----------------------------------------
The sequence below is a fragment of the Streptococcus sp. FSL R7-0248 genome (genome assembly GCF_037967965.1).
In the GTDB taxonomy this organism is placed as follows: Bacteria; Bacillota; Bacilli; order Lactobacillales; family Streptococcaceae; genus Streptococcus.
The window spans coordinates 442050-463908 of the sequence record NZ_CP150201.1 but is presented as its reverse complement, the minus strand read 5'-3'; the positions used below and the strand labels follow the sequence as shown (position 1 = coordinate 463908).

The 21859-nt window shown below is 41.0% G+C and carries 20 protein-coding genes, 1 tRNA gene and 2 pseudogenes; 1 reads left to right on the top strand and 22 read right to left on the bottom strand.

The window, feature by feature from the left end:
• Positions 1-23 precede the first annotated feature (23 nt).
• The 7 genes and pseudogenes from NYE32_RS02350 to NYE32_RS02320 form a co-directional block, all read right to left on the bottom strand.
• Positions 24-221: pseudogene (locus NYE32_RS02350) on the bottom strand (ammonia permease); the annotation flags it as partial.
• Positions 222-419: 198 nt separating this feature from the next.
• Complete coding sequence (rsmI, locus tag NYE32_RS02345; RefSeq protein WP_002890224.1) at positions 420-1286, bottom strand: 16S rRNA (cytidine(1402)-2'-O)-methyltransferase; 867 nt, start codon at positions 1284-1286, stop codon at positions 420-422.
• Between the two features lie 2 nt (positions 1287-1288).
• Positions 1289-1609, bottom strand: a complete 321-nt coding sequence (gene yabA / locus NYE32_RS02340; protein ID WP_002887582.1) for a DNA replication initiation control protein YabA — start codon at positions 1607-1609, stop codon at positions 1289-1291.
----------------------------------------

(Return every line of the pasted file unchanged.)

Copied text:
The sequence below is a fragment of the Streptococcus sp. FSL R7-0248 genome (genome assembly GCF_037967965.1).
In the GTDB taxonomy this organism is placed as follows: Bacteria; Bacillota; Bacilli; order Lactobacillales; family Streptococcaceae; genus Streptococcus.
The window spans coordinates 442050-463908 of the sequence record NZ_CP150201.1 but is presented as its reverse complement, the minus strand read 5'-3'; the positions used below and the strand labels follow the sequence as shown (position 1 = coordinate 463908).

The 21859-nt window shown below is 41.0% G+C and carries 20 protein-coding genes, 1 tRNA gene and 2 pseudogenes; 1 reads left to right on the top strand and 22 read right to left on the bottom strand.

The window, feature by feature from the left end:
• Positions 1-23 precede the first annotated feature (23 nt).
• The 7 genes and pseudogenes from NYE32_RS02350 to NYE32_RS02320 form a co-directional block, all read right to left on the bottom strand.
• Positions 24-221: pseudogene (locus NYE32_RS02350) on the bottom strand (ammonia permease); the annotation flags it as partial.
• Positions 222-419: 198 nt separating this feature from the next.
• Complete coding sequence (rsmI, locus tag NYE32_RS02345; RefSeq protein WP_002890224.1) at positions 420-1286, bottom strand: 16S rRNA (cytidine(1402)-2'-O)-methyltransferase; 867 nt, start codon at positions 1284-1286, stop codon at positions 420-422.
• Between the two features lie 2 nt (positions 1287-1288).
• Positions 1289-1609, bottom strand: a complete 321-nt coding sequence (gene yabA / locus NYE32_RS02340; protein ID WP_002887582.1) for a DNA replication initiation control protein YabA — start codon at positions 1607-1609, stop codon at positions 1289-1291.